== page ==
DC electric current signals may also be used to communicate process measurement information
from transmitters to controllers, indicators, recorders, alarms, and other input devices. Recall that
the purpose of a transmitter is to sense some physical variable (e.g. pressure, temperature, flow)
and then report that quantity in the form of a signal, in this case a 4 to 20 milliamp DC current
proportional to that measured quantity. The simplest form of 4-20 mA measurement loop is one
where the transmitter has two terminals for the 4-20 mA signal wires to connect, and two more
terminals where a power source connects. These transmitters are called “4-wire” or self-powered.
The current signal from the transmitter connects to the process variable input terminals of the
controller to complete the loop:

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Typically, process controllers are not equipped to directly accept milliamp input signals, but
rather voltage signals. For this reason we must connect a precision resistor across the input terminals to convert the 4-20 mA signal into a standardized analog voltage signal that the controller can understand. A voltage signal range of 1 to 5 volts is standard, although some models of controller use different voltage ranges and therefore require different precision resistor values. If the voltage range is 1-5 volts and the current range is 4-20 mA, the precision resistor value must be 250 ohms.

Since this is a digital controller, the input voltage at the controller terminals is interpreted by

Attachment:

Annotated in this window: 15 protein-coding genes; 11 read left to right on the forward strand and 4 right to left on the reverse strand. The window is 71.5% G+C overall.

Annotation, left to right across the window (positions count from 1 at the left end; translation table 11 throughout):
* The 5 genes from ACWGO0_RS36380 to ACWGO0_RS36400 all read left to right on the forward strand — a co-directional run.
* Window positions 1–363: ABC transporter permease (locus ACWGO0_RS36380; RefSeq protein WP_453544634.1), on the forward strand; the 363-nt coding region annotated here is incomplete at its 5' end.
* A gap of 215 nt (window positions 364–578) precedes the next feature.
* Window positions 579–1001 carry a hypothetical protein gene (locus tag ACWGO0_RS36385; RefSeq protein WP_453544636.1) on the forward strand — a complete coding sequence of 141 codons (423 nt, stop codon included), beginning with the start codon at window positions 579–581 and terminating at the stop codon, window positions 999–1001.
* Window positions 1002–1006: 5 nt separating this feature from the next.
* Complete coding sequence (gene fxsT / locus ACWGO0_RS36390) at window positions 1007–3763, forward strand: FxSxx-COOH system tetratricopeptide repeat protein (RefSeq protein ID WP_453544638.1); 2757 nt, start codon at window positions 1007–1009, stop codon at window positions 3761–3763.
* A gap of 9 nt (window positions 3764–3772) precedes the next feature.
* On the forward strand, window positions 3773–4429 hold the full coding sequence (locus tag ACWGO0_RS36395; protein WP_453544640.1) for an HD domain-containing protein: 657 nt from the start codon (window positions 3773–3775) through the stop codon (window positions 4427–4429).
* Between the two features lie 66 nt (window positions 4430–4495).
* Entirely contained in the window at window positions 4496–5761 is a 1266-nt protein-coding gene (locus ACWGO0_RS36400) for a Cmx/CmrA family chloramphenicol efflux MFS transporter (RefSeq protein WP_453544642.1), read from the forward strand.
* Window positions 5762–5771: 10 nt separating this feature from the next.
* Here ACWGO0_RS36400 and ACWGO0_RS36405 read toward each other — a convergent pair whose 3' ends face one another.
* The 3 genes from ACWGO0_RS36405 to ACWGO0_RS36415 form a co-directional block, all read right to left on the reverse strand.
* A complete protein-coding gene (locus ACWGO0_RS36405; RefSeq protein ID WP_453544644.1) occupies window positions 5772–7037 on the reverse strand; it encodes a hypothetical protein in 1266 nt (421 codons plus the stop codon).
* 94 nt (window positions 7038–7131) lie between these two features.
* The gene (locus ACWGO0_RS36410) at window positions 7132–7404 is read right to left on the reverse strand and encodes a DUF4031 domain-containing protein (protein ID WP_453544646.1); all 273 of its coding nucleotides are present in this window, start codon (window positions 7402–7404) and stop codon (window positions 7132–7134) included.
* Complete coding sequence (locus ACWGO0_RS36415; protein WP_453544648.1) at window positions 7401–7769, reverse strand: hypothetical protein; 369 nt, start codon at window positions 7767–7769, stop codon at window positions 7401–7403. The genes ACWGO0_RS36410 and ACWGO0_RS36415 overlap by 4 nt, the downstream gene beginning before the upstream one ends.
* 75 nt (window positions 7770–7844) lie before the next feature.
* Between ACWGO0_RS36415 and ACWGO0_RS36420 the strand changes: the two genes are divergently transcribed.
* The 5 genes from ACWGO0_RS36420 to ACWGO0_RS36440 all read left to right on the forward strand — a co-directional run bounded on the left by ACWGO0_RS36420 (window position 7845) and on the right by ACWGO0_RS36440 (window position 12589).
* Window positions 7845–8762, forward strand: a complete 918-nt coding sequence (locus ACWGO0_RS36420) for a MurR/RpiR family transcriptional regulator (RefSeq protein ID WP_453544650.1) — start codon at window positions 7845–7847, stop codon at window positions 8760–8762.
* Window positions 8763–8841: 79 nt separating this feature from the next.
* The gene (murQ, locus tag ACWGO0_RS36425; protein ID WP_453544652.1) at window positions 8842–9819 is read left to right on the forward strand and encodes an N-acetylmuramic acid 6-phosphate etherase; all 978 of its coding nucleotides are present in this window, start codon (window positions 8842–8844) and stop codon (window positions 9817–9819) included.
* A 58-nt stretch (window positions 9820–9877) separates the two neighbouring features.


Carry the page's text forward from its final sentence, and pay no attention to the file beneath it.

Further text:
an analog-to-digital converter (ADC) circuit, which converts the measured voltage into a digital
number that the controller’s microprocessor can work with.

In some installations, transmitter power is supplied through additional wires in the cable from a
power source located in the same panel as the controller:

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The obvious disadvantage of this scheme is the requirement of two more conductors in the cable.
More conductors means the cable will be larger-diameter and more expensive for a given length.
Cables with more conductors will require larger electrical conduit to fit in to, and all field wiring
panels will have to contain more terminal blocks to marshal the additional conductors. If no suitable electrical power source exists at the transmitter location, though, a 4-wire cable is necessary to service a 4-wire transmitter.

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